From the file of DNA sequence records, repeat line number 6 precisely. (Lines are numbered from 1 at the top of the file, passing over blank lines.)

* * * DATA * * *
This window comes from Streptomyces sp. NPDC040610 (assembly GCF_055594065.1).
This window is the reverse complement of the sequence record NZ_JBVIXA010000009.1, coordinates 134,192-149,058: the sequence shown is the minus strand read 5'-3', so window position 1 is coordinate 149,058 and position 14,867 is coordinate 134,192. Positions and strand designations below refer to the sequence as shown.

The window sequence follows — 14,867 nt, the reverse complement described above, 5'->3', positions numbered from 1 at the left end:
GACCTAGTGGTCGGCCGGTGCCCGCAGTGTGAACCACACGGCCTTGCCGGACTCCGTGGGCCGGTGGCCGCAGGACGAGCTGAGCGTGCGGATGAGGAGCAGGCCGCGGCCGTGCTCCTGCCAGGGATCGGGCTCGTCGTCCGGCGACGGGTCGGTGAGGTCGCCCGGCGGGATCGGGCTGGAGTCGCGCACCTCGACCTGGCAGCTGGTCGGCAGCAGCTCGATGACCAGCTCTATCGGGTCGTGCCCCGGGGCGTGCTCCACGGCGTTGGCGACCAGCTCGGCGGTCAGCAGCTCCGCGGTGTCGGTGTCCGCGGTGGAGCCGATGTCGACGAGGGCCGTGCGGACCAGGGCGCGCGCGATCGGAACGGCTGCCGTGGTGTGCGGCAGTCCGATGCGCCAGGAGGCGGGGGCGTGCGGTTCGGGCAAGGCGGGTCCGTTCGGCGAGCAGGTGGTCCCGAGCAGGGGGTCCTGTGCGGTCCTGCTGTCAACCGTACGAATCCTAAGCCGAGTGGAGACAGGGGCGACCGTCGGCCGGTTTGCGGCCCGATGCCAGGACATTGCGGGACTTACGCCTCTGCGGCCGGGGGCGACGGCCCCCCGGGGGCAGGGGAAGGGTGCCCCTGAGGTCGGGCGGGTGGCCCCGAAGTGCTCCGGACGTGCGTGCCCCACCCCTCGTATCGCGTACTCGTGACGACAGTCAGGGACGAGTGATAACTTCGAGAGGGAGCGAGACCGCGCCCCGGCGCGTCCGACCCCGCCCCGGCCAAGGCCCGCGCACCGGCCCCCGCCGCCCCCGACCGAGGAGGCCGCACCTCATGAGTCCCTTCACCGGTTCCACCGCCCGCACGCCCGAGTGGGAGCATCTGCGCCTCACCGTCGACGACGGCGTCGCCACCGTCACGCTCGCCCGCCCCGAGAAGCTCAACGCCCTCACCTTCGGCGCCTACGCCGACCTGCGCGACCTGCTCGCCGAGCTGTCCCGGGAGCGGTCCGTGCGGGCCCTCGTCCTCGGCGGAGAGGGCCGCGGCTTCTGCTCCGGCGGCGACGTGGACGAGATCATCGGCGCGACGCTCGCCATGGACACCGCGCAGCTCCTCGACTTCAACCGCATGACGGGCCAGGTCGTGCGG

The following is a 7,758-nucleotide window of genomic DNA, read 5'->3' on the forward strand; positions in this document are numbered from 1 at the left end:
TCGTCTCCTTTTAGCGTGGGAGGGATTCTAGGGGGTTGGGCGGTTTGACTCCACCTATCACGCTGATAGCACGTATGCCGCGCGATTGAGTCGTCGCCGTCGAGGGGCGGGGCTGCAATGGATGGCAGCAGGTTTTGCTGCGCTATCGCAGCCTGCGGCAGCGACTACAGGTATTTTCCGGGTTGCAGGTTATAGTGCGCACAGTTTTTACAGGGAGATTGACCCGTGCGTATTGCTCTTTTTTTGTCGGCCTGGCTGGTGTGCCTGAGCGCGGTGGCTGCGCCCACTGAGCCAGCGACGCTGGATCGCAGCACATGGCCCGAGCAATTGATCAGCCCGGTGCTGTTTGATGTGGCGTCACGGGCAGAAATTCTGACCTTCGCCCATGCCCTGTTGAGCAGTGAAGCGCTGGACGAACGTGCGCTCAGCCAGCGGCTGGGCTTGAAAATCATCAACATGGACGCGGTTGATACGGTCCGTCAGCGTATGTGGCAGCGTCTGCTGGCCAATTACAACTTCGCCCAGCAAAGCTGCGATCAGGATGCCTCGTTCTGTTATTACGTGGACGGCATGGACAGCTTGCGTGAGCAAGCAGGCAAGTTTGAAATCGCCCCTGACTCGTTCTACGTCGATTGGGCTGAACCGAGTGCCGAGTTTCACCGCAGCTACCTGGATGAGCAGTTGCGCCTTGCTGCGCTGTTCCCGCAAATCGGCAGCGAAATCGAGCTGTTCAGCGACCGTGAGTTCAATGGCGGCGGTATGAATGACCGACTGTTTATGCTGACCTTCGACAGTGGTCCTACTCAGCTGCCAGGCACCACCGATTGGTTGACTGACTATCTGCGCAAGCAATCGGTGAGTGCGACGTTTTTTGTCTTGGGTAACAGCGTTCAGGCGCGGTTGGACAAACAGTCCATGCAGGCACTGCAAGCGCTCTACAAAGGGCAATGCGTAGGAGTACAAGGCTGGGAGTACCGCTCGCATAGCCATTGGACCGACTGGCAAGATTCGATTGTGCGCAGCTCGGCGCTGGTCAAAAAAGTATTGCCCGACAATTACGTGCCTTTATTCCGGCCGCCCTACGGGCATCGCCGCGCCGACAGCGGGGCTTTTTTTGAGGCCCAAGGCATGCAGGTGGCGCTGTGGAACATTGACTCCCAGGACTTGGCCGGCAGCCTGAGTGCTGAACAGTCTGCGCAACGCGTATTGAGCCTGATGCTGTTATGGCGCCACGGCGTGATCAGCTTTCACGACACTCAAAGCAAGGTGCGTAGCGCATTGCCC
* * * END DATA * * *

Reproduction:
TCGTCTCCTTTTAGCGTGGGAGGGATTCTAGGGGGTTGGGCGGTTTGACTCCACCTATCACGCTGATAGCACGTATGCCGCGCGATTGAGTCGTCGCCGTCGAGGGGCGGGGCTGCAATGGATGGCAGCAGGTTTTGCTGCGCTATCGCAGCCTGCGGCAGCGACTACAGGTATTTTCCGGGTTGCAGGTTATAGTGCGCACAGTTTTTACAGGGAGATTGACCCGTGCGTATTGCTCTTTTTTTGTCGGCCTGGCTGGTGTGCCTGAGCGCGGTGGCTGCGCCCACTGAGCCAGCGACGCTGGATCGCAGCACATGGCCCGAGCAATTGATCAGCCCGGTGCTGTTTGATGTGGCGTCACGGGCAGAAATTCTGACCTTCGCCCATGCCCTGTTGAGCAGTGAAGCGCTGGACGAACGTGCGCTCAGCCAGCGGCTGGGCTTGAAAATCATCAACATGGACGCGGTTGATACGGTCCGTCAGCGTATGTGGCAGCGTCTGCTGGCCAATTACAACTTCGCCCAGCAAAGCTGCGATCAGGATGCCTCGTTCTGTTATTACGTGGACGGCATGGACAGCTTGCGTGAGCAAGCAGGCAAGTTTGAAATCGCCCCTGACTCGTTCTACGTCGATTGGGCTGAACCGAGTGCCGAGTTTCACCGCAGCTACCTGGATGAGCAGTTGCGCCTTGCTGCGCTGTTCCCGCAAATCGGCAGCGAAATCGAGCTGTTCAGCGACCGTGAGTTCAATGGCGGCGGTATGAATGACCGACTGTTTATGCTGACCTTCGACAGTGGTCCTACTCAGCTGCCAGGCACCACCGATTGGTTGACTGACTATCTGCGCAAGCAATCGGTGAGTGCGACGTTTTTTGTCTTGGGTAACAGCGTTCAGGCGCGGTTGGACAAACAGTCCATGCAGGCACTGCAAGCGCTCTACAAAGGGCAATGCGTAGGAGTACAAGGCTGGGAGTACCGCTCGCATAGCCATTGGACCGACTGGCAAGATTCGATTGTGCGCAGCTCGGCGCTGGTCAAAAAAGTATTGCCCGACAATTACGTGCCTTTATTCCGGCCGCCCTACGGGCATCGCCGCGCCGACAGCGGGGCTTTTTTTGAGGCCCAAGGCATGCAGGTGGCGCTGTGGAACATTGACTCCCAGGACTTGGCCGGCAGCCTGAGTGCTGAACAGTCTGCGCAACGCGTATTGAGCCTGATGCTGTTATGGCGCCACGGCGTGATCAGCTTTCACGACACTCAAAGCAAGGTGCGTAGCGCATTGCCC